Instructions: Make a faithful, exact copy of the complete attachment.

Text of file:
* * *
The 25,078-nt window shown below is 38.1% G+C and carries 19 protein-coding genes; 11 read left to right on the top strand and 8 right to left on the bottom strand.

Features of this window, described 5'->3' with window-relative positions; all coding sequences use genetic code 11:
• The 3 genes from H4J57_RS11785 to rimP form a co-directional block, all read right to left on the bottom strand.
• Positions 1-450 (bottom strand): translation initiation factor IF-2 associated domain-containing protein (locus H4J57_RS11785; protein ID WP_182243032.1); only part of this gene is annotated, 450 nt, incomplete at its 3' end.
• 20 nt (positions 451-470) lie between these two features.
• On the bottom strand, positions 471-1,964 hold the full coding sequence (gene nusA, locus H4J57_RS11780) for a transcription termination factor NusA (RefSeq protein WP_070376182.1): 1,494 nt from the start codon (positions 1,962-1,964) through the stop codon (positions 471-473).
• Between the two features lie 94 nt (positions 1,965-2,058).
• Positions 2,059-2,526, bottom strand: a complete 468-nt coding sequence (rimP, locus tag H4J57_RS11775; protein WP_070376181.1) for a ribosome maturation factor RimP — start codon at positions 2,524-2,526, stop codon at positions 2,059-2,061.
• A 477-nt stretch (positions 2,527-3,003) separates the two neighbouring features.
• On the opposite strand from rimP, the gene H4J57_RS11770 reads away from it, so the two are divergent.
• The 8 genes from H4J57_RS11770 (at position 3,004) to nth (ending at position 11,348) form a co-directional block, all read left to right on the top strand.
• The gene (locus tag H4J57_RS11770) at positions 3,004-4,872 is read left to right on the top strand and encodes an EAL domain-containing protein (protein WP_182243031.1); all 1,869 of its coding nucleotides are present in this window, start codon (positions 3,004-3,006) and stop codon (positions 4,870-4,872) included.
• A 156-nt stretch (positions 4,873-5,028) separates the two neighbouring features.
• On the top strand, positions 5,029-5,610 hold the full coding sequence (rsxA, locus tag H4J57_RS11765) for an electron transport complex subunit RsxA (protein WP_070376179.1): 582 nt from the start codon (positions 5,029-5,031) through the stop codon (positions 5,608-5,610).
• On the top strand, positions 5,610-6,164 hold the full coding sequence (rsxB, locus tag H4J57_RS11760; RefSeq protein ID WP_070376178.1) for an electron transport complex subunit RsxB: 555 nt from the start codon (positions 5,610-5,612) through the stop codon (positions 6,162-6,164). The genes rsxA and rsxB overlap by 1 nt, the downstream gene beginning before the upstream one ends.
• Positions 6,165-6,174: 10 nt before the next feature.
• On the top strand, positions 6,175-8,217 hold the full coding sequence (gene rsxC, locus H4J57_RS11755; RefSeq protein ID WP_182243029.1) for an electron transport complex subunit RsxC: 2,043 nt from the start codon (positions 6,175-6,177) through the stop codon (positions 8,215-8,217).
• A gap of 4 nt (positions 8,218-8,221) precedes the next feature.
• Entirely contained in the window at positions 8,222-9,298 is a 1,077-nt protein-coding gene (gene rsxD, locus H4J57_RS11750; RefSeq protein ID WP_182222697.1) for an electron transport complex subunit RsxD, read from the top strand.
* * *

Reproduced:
The 25,078-nt window shown below is 38.1% G+C and carries 19 protein-coding genes; 11 read left to right on the top strand and 8 right to left on the bottom strand.

Features of this window, described 5'->3' with window-relative positions; all coding sequences use genetic code 11:
• The 3 genes from H4J57_RS11785 to rimP form a co-directional block, all read right to left on the bottom strand.
• Positions 1-450 (bottom strand): translation initiation factor IF-2 associated domain-containing protein (locus H4J57_RS11785; protein ID WP_182243032.1); only part of this gene is annotated, 450 nt, incomplete at its 3' end.
• 20 nt (positions 451-470) lie between these two features.
• On the bottom strand, positions 471-1,964 hold the full coding sequence (gene nusA, locus H4J57_RS11780) for a transcription termination factor NusA (RefSeq protein WP_070376182.1): 1,494 nt from the start codon (positions 1,962-1,964) through the stop codon (positions 471-473).
• Between the two features lie 94 nt (positions 1,965-2,058).
• Positions 2,059-2,526, bottom strand: a complete 468-nt coding sequence (rimP, locus tag H4J57_RS11775; protein WP_070376181.1) for a ribosome maturation factor RimP — start codon at positions 2,524-2,526, stop codon at positions 2,059-2,061.
• A 477-nt stretch (positions 2,527-3,003) separates the two neighbouring features.
• On the opposite strand from rimP, the gene H4J57_RS11770 reads away from it, so the two are divergent.
• The 8 genes from H4J57_RS11770 (at position 3,004) to nth (ending at position 11,348) form a co-directional block, all read left to right on the top strand.
• The gene (locus tag H4J57_RS11770) at positions 3,004-4,872 is read left to right on the top strand and encodes an EAL domain-containing protein (protein WP_182243031.1); all 1,869 of its coding nucleotides are present in this window, start codon (positions 3,004-3,006) and stop codon (positions 4,870-4,872) included.
• A 156-nt stretch (positions 4,873-5,028) separates the two neighbouring features.
• On the top strand, positions 5,029-5,610 hold the full coding sequence (rsxA, locus tag H4J57_RS11765) for an electron transport complex subunit RsxA (protein WP_070376179.1): 582 nt from the start codon (positions 5,029-5,031) through the stop codon (positions 5,608-5,610).
• On the top strand, positions 5,610-6,164 hold the full coding sequence (rsxB, locus tag H4J57_RS11760; RefSeq protein ID WP_070376178.1) for an electron transport complex subunit RsxB: 555 nt from the start codon (positions 5,610-5,612) through the stop codon (positions 6,162-6,164). The genes rsxA and rsxB overlap by 1 nt, the downstream gene beginning before the upstream one ends.
• Positions 6,165-6,174: 10 nt before the next feature.
• On the top strand, positions 6,175-8,217 hold the full coding sequence (gene rsxC, locus H4J57_RS11755; RefSeq protein ID WP_182243029.1) for an electron transport complex subunit RsxC: 2,043 nt from the start codon (positions 6,175-6,177) through the stop codon (positions 8,215-8,217).
• A gap of 4 nt (positions 8,218-8,221) precedes the next feature.
• Entirely contained in the window at positions 8,222-9,298 is a 1,077-nt protein-coding gene (gene rsxD, locus H4J57_RS11750; RefSeq protein ID WP_182222697.1) for an electron transport complex subunit RsxD, read from the top strand.